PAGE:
The trial court granted summary judgment but the Appellate Court reversed. In support of their motion, defendants submitted the medical affirmations of two doctors. An orthopedist examined plaintiff and found normal range of motion in the wrist and right knees. He determined there were a “resolved sprain” of the cervical spine and right shoulder, knee and wrist with no disability for plaintiff Wang and similarly, a resolved sprain with no disability in plaintiff Xu’s cervical spine and left knee. A radiologist found a normal MRI of plaintiff’s right knee and no causal relation between the accident and the small joint effusion in plaintiff Xu’s knee. 

The appellate court found that defendants motion failed to address plaintiff’s claim set forth in the bill of particulars that  he sustained a serious injury to the lumbar region of his spine under either the permanent consequential limitation of use or significant limitation of use categories of Insurance Law without analysis of why. It was unnecessary to determine whether plaintiff’s papers in opposition raised triable issues of fact in light of the defendants not meeting their burden. The trial court’s grant of summary judgment was reversed.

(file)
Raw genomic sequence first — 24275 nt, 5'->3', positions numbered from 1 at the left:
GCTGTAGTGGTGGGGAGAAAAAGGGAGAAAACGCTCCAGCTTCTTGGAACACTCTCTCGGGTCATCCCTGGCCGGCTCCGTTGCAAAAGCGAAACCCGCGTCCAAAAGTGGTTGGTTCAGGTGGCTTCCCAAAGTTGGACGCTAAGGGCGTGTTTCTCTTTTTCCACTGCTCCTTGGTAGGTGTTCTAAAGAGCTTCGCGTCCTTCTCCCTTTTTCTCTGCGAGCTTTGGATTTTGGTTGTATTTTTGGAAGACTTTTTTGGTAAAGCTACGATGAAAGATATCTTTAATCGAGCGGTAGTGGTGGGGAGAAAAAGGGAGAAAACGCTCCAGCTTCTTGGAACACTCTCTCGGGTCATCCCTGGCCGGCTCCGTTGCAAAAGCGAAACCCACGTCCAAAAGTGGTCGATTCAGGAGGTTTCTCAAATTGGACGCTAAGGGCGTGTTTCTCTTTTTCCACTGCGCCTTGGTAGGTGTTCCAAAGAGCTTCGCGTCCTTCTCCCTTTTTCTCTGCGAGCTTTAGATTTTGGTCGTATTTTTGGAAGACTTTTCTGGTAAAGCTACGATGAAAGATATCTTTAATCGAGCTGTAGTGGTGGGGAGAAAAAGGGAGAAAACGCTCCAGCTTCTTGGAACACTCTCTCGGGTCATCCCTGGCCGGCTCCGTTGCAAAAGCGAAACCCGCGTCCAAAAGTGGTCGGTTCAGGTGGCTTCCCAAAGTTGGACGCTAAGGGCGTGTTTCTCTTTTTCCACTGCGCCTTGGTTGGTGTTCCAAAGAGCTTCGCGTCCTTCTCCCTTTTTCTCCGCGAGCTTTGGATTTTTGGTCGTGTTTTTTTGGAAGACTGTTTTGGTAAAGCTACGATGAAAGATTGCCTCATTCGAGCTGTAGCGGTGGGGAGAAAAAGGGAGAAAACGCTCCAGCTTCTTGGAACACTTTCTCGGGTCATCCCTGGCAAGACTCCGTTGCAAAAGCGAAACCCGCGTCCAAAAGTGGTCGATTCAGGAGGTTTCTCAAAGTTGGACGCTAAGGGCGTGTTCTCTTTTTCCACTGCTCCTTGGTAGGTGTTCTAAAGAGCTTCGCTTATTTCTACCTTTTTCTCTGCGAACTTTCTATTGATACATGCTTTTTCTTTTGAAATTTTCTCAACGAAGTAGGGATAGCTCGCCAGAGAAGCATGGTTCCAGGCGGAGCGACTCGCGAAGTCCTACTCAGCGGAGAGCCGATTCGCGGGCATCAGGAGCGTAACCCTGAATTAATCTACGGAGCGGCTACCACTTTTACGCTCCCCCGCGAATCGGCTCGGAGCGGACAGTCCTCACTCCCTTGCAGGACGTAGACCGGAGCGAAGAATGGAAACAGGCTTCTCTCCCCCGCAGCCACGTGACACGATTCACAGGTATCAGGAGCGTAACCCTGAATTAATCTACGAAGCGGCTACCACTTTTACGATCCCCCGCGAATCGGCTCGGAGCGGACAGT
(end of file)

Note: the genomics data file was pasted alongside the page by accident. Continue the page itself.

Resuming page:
02/04/15                McDonough v. Mulligan
Appellate Division, Second Department
Defendant Must Address All Claims in the Bill of Particulars
The Appellate Court reversed the trial court’s granting of summary judgment to defendants. The Appellate Court found that defendants failed to meet their prima facie burden of showing that plaintiff did not sustain a serious injury. The papers failed to adequately address plaintiff’s claims in her bill of particulars that she sustained serious injuries to the cervical and thoracolumbosacral regions of her spine and to her shoulders, knees, and ankles under the permanent consequential limitation of use and significant limitation of use categories and that she sustained a serious injury under the 90/180 day category.